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Why Is Ground Level Ozone Bad, But Stratospheric Ozone Is Good?

Gene J. Puskar
Gas prices at a pump in West Mifflin, Pa. on Nov. 16, 2018.

Allegheny County residents are no longer required to fill their cars with a special blend of gasoline in the summer, the Environmental Protection Agency announced on Friday.

The rule was first introduced in 1995 in order to reduce the formation of ground-level ozone, a pollutant that has been linked to negative health outcomes such as asthma and chronic obstructive pulmonary disorder.

Ozone is oxygen, but it’s not the stable type of oxygen that humans depend on for survival. That kind of oxygen has two atoms, whereas ozone has three.

Carnegie Mellon University environmental engineering professor Peter Adams said ozone formation is one of the more complicated topics in atmospheric chemistry.

“You need something called volatile organic compounds, which you can think of gasoline vapors and other things like that. You need nitrogen oxides which comes from vehicles and power plants,” Adams said. “You need it to be sunny, and generally you need warmer temperatures.”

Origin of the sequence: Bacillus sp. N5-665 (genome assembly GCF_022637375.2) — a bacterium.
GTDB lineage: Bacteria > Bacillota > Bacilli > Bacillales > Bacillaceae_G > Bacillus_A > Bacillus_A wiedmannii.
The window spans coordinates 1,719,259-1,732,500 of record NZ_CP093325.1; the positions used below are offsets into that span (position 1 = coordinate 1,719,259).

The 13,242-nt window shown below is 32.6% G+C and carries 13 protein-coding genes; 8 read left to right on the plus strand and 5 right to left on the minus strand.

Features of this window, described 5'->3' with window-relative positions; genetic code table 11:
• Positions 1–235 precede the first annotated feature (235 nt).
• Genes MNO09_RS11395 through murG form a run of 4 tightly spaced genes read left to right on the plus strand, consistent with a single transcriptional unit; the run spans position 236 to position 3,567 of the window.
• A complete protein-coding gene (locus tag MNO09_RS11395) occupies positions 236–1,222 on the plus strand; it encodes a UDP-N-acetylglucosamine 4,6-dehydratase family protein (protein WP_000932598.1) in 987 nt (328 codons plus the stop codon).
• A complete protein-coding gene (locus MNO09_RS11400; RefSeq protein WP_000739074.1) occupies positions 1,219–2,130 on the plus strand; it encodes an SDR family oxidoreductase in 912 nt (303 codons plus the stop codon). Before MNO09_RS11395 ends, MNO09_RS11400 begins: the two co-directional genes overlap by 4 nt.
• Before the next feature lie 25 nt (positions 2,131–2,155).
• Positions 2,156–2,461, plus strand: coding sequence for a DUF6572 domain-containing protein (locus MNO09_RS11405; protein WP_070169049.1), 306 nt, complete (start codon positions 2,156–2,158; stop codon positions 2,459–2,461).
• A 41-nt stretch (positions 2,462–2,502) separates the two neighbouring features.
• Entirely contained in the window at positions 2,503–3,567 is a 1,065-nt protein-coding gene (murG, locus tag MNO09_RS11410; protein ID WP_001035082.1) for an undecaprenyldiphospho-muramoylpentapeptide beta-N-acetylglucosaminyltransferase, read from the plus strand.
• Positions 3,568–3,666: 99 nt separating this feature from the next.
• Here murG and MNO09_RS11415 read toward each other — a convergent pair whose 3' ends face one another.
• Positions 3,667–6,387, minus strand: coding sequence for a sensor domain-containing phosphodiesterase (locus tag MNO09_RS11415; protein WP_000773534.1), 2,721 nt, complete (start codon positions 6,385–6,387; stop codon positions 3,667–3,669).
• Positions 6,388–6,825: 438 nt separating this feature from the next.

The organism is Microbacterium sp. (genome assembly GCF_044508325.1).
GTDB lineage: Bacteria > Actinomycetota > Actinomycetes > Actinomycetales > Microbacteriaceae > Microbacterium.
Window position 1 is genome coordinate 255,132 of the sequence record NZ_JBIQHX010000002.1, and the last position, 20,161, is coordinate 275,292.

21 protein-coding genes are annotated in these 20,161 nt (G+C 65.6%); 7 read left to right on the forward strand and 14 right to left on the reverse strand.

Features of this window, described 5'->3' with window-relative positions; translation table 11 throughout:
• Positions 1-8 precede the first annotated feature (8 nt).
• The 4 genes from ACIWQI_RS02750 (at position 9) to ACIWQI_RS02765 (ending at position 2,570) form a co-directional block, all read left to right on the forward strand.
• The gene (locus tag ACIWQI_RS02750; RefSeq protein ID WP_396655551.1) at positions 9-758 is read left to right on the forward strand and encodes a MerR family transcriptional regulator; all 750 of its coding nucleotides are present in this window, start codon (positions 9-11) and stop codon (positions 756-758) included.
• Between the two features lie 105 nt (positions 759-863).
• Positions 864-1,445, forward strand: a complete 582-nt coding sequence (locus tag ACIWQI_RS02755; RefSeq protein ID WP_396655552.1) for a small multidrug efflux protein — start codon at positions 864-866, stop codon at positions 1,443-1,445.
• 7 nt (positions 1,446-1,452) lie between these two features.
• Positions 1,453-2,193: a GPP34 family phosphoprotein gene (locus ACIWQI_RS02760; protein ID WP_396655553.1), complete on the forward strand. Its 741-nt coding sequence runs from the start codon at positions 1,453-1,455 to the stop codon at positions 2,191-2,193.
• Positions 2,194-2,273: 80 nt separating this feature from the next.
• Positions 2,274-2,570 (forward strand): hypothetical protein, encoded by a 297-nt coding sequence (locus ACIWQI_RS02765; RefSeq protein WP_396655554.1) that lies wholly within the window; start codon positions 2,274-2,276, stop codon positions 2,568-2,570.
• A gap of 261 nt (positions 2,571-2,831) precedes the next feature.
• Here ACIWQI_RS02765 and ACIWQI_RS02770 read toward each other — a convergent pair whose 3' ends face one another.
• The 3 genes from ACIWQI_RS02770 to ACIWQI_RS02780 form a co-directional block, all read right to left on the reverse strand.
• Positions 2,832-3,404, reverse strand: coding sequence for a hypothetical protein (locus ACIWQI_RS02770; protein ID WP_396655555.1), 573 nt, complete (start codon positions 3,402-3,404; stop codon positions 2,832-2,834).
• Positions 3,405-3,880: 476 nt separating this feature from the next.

Ozone formation is a little different about 20 miles up in the stratosphere, where it protects us from the sun’s harmful ultraviolet radiation.

“When ozone is up high in the ozone layer … you don’t have to breathe it,” Adams said. “If you did, it would still be equally bad for you.”

Last May, the Allegheny County Health Department announced that the EPA had designated the county as being in compliance with national air quality standards for ozone pollution, but said “air quality in the county continues to pose a challenge.”

Air quality advocates question whether the exemption from summer blend gasoline is a good idea, said Matt Mehalik, executive director of the Breathe Project.

“If you believe every contribution makes a difference, by rolling that summer blend requirement [back] … it just makes it that much more difficult for our region to improve its air quality.”